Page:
As a surgeon, the best management of the intricacies of diabetes mellitus is usually, “Get the Diabetes nurse” or if people had been really nice we, would add “please”. This was always the case for decades when one morning at 7:45 am when I (DB) walked into the Vascular Surgery ward to be greeted by an eerie, sombre silence. There was no morning rush about, the purposeful cacophony and the usually perfectly and very artfully organised surgical accompaniments that would signify a patient leaving for theatre were conspicuous by their absence. The deafening silence was broken by the senior nurse breaking the news to me that a middle aged Asian lady, due for an operation today had been found unconscious with low blood sugars in her room. She had been revived, the medical team had seen her and the Diabetic nurse was on her way. “She wishes to see you”, which meant now. The one thing that differentiates Asian patients is the presence of a large number of relatives of all ages. Everyone wishes to be useful, whether needed or not. Wading through a sea of people I entered her room to be greeted by a tiny, pale, shell shocked lady, scared, with an expression that said, "I want to go home".
As we made eye contact, her expressions betrayed a sense of longing which turned into hope. Something told me that she had a story to tell which had so long been under wraps of fear of a strange kind. As she was the only person scheduled to have an operation,which now stood cancelled, after a few brief orders to the team, sat down with the nurse at her bedside and for the next hour had my first real lesson on diabetes. I do not know what prompted me, probably the premonition that there was more to this than meets the eye.
She was an immigrant from the Indian subcontinent and had come by sea as a blushing 18 year old bride with her husband, who was settling in the UK and doing various jobs. She had borne him four children, three daughters and the youngest was a son. The three daughters were well educated, married and lived close by and most importantly held good jobs.Her son lived far away and was at university. A couple of years back; she was widowed, when her husband lost a hard fought battle with cancer. The same year, she developed diabetes and had her first chest pain. “Mild”, she told me in her lisping English. She could get by though, but sometimes her vision failed her, which she put down to her fluctuating blood sugar. She was put on insulin at the beginning of the year, which was a bit of a problem, because this meant more involvement of her family and herself in learning how to manage. Her life had been turned upside down, she said and though apparently, she was well looked after, there was a story that still eluded us, which she was eager, but hesitating to tell us.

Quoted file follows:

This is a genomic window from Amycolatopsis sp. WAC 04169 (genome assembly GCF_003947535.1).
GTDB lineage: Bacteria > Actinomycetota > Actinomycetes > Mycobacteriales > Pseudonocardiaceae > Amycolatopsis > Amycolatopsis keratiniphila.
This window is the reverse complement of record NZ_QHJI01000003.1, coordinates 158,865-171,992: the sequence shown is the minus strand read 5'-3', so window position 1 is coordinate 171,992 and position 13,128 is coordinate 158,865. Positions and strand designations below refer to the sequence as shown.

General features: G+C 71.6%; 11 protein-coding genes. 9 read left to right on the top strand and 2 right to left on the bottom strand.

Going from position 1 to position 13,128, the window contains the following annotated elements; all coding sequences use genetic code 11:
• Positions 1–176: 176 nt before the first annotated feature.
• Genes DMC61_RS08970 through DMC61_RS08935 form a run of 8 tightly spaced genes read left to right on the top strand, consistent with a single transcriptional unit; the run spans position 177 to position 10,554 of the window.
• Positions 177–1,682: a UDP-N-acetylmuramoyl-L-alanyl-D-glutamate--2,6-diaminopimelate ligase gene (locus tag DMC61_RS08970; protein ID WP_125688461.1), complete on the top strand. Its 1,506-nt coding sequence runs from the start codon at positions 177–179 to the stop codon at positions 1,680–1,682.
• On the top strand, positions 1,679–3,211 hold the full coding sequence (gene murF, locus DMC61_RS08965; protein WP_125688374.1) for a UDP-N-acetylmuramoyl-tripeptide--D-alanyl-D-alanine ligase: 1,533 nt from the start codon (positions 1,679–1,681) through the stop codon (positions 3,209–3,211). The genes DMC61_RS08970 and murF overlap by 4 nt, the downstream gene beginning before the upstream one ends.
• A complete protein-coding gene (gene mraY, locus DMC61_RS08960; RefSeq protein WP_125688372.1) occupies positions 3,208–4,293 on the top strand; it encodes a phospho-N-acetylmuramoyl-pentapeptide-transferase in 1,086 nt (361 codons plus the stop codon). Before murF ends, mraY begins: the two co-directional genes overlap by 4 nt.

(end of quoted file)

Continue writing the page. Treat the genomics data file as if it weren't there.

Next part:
“Did you ever have anything like this before?” “No”, she said “not so bad”. “Then, how bad?” She took a deep breath and began. For the last six months, her blood sugars were fluctuating. Every day, she felt dizzy, faint, sweated had palpitations, but never lost consciousness. Whenever this would happen, she had developed a system when she would sit down and wait for it to go spontaneously. Most of the time she needed sugar and then would be better and waited for the next one. These would come about five times a day. “Does your doctor know?” She was now being managed by the University Hospital. But to go there she needed to walk a hundred yards and catch a bus. She would have to get off the bus and walk another hundred yards. Most days she did not manage to get out of the house.
“What about your daughters”? Then she began in her lisping English “My husband and I toiled hard in foreign land to provide our children with good education so that they get good jobs and become independent. Today, when we have achieved that, my duty is to help them concentrate on what we wished for them and not become an intrusion in their lives. I have the best children in the world and I am a proud mother. Involving them would mean them taking time off from work and spending time with her mother, maybe regularly. That is why she had never even told them about the daily occurrences. Her children visited her twice a day, but she never told them about what happens in between. She even managed to hide her appointment letters from them. It was only when her leg was severely painful with the ulcers and she could not hide it, one of her daughters had literally scooped her up and brought her to the hospital. And now all hell had broken loose.
For her it was all about doing her duties and suffering for a greater goal. She was completely unaware of the solutions that were available to her and was now in a situation, which probably could have been avoided. Though there was no dearth of resources, it was a matter of channelising and directing resources in a purposeful direction.
She was silent, but as silence fell, and eyes swelled, there could not have been a better lesson about diabetes and life. Though we believe that we always do our best, there are so many lessons to learn and so many different angles to look at. She need not have suffered. All she needed was an informed friend – maybe a `friend in her phone`.